Protecting production

Industry 4.0 has been described as a revolution but, in reality, it’s been slowly transforming the manufacturing world for the best part of a decade. The installation of connected devices, cameras and sensors into production lines and on to the factory floor has been bringing traditional IT and operating technology (OT) together.

A survey, conducted by PwC, found that 85 per cent of businesses expect they will be deploying these Internet of Things (IoT) technologies in their operations by the end of 2020. But over the last few months, the appeal of the digitally enabled factory has grown further.

IoT is providing greater scope for remote monitoring which promises increased business intelligence and operational efficiency – leading to greater productivity and profitability. But with social distancing now also a crucial consideration, this technology is helping to keep factories operational in difficult times. IoT enabled OT is helping to increase automation, introduce advance robotics and deploy sensors for proactive maintenance – all of which reduces the need for human presence on the factory floor.

To realise the benefits of Industry 4.0, however, we must first acknowledge and overcome the challenges it brings. Cyber security is cited as one of the main reasons why 76 per cent of IoT projects fail – and if it’s not addressed it will pose a significant barrier to those entering this new age of manufacturing.

Manufacturing OT has not previously been exposed to pernicious security threats that the IT world has been battling for decades, but it now is. So, how should manufacturers approach cyber security during this industrial revolution?

Cyberattacks in manufacturing
If manufacturers become increasingly reliant on automation, there needs to be a recognition that a compromised IT system could easily lead to disruption on the production line. A major incident could have a nasty knock-on effect to a global supply chain, which is already suffering from the Covid-19 pandemic. It could bring manufacturing to a grinding halt and create even greater backlogs and uncertainty.

The growing prevalence of IoT increases the potential attack surface area available to hackers and therefore, the potential for large-scale disruption. This was evident when Renault-Nissan was forced to unplug its IT systems after a global ransomware attack infected its network, forcing stoppages at several international production sites.

The harsh truth we have to face is that it might not be possible to stop every attack. However, we can limit the damage, especially if we make the assumption that a breach is inevitable and plan for it. Known as a ‘Zero-Trust’ approach, it encourages companies to increase their layers of defence.

The zero-trust philosophy
Rather than rely on a ‘castle wall’ approach, zero-trust is about segmenting your systems, and creating more obstacles for hackers to get over if they breach that initial external barrier.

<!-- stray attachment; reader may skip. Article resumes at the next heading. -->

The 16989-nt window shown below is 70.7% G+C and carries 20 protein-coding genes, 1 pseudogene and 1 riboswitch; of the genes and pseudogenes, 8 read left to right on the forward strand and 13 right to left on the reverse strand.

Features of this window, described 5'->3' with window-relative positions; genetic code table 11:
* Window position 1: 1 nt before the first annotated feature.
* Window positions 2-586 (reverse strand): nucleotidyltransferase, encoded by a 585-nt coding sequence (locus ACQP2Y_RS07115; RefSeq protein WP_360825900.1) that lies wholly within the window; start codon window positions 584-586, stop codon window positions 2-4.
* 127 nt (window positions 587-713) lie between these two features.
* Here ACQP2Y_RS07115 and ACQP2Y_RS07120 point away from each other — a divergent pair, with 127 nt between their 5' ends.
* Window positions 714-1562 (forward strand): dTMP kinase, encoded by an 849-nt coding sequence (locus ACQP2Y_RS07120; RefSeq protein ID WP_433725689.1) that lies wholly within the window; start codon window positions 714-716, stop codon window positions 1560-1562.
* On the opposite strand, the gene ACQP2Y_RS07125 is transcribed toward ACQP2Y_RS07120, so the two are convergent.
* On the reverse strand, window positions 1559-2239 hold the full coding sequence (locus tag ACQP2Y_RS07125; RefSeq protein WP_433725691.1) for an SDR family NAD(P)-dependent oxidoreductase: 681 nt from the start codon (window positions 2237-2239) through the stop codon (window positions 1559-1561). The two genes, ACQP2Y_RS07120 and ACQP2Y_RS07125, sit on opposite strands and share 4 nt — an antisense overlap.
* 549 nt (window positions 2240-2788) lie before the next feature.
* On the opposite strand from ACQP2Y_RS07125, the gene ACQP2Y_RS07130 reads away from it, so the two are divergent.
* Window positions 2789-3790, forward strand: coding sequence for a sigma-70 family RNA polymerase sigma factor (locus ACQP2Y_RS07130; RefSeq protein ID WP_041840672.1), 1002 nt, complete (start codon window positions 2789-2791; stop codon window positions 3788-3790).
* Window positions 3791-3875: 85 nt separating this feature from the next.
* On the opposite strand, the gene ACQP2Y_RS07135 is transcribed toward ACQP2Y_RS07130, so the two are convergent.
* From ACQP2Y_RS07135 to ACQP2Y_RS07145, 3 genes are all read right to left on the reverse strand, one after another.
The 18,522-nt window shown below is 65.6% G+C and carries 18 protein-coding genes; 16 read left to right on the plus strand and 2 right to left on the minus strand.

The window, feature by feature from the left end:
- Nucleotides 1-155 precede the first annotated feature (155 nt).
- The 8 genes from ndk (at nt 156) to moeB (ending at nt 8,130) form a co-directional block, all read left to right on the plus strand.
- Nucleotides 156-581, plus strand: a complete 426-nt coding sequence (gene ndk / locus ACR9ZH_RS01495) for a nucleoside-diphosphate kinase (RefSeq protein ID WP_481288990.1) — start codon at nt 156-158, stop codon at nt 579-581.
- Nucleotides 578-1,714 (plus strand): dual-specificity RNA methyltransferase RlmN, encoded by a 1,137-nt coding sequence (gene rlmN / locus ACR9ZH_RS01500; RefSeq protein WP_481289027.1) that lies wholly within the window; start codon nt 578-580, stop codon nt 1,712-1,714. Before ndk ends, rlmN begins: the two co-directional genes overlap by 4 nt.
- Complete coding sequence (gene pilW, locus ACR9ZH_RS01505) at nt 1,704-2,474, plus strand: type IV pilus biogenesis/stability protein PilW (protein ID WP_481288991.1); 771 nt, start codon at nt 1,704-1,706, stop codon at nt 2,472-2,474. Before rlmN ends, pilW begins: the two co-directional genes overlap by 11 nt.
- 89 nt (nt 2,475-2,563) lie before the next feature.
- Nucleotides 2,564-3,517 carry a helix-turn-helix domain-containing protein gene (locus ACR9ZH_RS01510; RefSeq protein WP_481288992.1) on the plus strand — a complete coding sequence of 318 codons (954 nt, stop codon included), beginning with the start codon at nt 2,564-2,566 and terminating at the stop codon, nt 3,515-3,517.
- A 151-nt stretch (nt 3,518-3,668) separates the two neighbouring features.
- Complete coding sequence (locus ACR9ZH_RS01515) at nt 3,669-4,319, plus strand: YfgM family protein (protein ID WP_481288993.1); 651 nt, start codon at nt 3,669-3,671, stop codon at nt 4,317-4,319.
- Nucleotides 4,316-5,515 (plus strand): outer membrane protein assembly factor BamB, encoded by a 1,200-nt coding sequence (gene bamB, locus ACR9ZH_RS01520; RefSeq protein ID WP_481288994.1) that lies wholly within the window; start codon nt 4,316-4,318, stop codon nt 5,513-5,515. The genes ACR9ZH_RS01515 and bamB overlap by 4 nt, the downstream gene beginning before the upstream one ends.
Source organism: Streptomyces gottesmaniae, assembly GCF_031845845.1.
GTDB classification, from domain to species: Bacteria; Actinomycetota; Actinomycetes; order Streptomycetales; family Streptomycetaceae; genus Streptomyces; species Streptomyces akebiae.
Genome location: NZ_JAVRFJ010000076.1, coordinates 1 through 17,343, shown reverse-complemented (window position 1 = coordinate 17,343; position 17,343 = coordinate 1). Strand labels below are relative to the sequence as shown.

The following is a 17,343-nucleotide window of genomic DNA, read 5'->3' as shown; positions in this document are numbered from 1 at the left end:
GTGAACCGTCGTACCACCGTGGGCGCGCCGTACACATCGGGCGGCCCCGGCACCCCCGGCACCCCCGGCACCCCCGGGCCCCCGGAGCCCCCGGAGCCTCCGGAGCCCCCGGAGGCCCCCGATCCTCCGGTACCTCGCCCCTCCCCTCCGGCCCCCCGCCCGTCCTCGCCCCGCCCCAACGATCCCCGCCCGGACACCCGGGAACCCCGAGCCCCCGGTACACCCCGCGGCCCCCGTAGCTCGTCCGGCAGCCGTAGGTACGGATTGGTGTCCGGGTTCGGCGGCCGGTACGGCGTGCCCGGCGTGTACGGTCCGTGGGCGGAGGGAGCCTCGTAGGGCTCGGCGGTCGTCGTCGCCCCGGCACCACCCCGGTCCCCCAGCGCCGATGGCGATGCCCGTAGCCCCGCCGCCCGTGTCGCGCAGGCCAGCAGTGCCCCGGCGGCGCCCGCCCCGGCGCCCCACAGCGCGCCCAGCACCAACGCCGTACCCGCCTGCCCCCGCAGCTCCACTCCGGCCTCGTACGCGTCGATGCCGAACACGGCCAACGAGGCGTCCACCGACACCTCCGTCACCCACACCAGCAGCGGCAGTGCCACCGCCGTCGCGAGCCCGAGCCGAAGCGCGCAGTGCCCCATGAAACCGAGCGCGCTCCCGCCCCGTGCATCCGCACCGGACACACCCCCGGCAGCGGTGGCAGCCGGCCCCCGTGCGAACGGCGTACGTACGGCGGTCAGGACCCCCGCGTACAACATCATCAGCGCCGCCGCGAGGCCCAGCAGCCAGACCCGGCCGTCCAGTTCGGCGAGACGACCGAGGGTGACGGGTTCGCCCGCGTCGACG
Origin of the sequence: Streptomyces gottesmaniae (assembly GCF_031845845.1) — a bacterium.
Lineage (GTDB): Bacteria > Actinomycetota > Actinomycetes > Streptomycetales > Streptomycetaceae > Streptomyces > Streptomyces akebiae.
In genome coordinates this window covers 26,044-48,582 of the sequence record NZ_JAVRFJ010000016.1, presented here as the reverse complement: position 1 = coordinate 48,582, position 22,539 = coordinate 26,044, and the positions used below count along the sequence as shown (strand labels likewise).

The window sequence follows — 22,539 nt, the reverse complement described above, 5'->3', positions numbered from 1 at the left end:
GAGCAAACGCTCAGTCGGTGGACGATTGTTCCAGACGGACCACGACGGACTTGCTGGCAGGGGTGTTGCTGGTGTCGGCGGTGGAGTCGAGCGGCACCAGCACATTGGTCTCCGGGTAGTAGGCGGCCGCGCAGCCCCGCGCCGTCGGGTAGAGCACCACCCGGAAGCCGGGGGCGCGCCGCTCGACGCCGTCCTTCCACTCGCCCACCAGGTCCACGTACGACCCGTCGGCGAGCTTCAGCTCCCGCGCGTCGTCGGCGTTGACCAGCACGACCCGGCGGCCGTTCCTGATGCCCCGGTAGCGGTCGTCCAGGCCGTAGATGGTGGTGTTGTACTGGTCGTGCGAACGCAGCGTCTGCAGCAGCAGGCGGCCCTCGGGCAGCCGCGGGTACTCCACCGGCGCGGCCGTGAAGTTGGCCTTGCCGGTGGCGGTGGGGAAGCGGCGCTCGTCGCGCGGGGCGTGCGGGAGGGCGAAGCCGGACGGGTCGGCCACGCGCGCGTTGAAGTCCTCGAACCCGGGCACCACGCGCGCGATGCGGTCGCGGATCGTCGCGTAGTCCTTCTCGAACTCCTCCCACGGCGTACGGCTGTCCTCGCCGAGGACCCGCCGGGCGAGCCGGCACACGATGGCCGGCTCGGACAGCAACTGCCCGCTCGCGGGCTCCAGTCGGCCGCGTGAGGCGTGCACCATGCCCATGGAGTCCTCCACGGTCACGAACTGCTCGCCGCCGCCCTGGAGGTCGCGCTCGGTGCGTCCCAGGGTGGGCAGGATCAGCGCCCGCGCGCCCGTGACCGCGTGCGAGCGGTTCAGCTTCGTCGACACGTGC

This will hinder the lateral internal movement of hackers within a compromised system, which we know can be so destructive – as a recent ransomware attack on a US gas pipeline demonstrated.

In this case, the operational network was connected to the IT office, meaning the attack spread quickly. But with zero-trust, preventative measures slow down the hackers, giving IT teams the chance to kill off an attack before it can infiltrate multiple areas.

Prevention in zero-trust
Of course, you still need a firewall in place. Organisations must put several protective measures in place and unified endpoint management (UEM) is a good first step to developing an effective security architecture. UEM technology provides an organisation with the ability to enforce the compliance of all endpoint devices, offering monitoring protection throughout the network.

We can then treat each segment within the network viewed as an independent and potentially insecure unit. A useful analogy is that of house where both the external and internal doors are locked. If one room holds particularly sensitive information – i.e. your IoT data – then limit the number of people with keys to that room.

Investing in multi-factor authentication technology will help secure the house. Together with conditional access policies, these technologies provide layers of barriers to hackers. They require multiple checks of the user, ensuring only those who have permission to access certain areas can do so.

Embracing the smart factory
IoT technology won’t replace the role of humans entirely. Thankfully, we are still needed to interpret and act on the information provided. It does improve our ability to increase social distancing though – which makes it an attractive proposition in the current climate.

This will likely usher in the age of the smart factory faster. But, as it does, manufacturers must ensure they stay in control of their production lines and overcome the challenges this tech brings. In this respect, cyber security should be viewed a crucial enabler for Industry 4.0.

By understanding the risks to their business however, and embracing a zero-trust approach, organisations large and small can put the right measures in place to protect connected factories and future production.

Mark Lomas
Mark Lomas is technical architect at Probrand, a leading technology services provider. It delivers IT products, managed services and solutions to over 3500 clients across small to medium sized businesses and all areas of the public sector. Probrand helps customers procure IT more efficiently through its ground-breaking marketplace, and deliver IT solutions, Cloud and managed IT services that run, manage and transform business operations.